UK professor says calls to suicide crisis numbers up since March

Published: Jul. 27, 2020 at 3:24 PM EDT
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LEXINGTON, Ky. (WKYT) - During the COVID-19 pandemic, many of us are focused on keeping our physical health in check. But what about our mental health?

Suicide is the 10th leading cause of death in the US according to the University of Kentucky.

Half of the population knows someone who has died. It kills around 48,000 people a year, and, according to UK professor Julie Cerel, Kentucky has the twenty-first worst rate in the county.

"That means that we lose about 800 people in Kentucky every year to suicide," Cerel says.

Cerel says we don't know how to predict who is most at risk. Still, she says if someone faces uncertainty it can play a part.... and uncertainty seems to be one of the only things we do know during this new normal.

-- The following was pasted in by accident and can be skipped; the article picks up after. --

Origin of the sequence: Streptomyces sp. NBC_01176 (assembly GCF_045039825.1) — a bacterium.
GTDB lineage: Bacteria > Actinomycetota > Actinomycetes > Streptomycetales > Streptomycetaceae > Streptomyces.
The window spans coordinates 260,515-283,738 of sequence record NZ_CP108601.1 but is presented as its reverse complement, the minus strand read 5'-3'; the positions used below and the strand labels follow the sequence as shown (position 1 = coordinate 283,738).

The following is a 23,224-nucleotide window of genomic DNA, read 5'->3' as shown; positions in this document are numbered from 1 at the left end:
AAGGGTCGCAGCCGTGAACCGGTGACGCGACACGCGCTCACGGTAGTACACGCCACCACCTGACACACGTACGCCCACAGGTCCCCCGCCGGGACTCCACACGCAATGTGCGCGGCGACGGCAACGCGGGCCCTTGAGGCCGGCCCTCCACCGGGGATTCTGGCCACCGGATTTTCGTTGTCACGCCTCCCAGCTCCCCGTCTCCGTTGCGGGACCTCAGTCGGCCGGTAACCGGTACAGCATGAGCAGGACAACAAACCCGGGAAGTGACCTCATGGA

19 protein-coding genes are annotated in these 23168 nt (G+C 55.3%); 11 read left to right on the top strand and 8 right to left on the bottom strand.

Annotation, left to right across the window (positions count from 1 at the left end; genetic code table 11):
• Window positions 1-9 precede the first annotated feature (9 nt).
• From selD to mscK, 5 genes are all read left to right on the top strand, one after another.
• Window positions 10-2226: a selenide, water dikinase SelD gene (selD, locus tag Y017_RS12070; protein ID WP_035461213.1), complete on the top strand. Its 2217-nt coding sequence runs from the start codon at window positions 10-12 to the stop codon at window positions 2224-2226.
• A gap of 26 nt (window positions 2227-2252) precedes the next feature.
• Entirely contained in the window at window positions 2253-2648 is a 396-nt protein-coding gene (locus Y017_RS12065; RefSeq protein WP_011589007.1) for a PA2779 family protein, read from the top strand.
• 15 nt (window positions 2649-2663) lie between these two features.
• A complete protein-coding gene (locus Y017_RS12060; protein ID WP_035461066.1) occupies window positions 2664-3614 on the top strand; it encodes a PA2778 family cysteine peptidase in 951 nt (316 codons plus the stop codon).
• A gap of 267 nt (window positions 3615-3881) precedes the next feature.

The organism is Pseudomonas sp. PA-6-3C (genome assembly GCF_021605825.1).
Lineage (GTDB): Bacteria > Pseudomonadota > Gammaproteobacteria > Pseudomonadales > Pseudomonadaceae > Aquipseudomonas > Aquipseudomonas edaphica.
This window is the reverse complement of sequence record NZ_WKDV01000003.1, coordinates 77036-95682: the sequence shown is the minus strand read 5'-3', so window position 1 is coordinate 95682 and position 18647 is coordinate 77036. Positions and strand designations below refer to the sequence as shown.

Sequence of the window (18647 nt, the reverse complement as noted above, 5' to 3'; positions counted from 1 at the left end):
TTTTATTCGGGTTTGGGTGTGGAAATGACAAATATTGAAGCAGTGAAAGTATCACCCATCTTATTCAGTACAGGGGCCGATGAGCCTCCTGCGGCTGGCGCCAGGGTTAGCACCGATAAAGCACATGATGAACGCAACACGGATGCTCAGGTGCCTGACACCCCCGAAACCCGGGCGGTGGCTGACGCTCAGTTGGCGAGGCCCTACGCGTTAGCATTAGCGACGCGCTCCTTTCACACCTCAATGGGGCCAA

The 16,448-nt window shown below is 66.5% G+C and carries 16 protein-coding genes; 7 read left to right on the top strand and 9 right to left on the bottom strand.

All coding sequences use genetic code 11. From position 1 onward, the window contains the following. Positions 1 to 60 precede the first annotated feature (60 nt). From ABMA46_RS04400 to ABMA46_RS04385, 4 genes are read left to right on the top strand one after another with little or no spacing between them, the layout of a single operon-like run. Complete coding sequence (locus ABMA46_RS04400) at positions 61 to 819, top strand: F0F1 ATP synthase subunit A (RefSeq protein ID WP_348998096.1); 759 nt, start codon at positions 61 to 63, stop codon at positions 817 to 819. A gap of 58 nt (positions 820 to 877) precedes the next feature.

“The percentage of people that lost jobs or who are having food insecurity is staggering, but also people have social insecurity. Will kids start back at school? Will they go back to college? Will people be able to go to our normal social events, and when is that going to happen?,” Cerel says.

Plus, she says social isolation can be crippling.

"Especially when depression is telling you that you're not worthy, and that you don't need to be the one reaching out, and that no one cares about you," Cerel says.

Cerel says calls to crisis numbers have gone up since March. She shares it’s possible the suicide rate has also increased, although this information is typically not available for at least a year.

What can you do if you or a loved one needs help? Cerel says have a conversation. If you don’t know what to say, she advises calling the National Suicide Prevention Lifeline at 1-800-273-8255.

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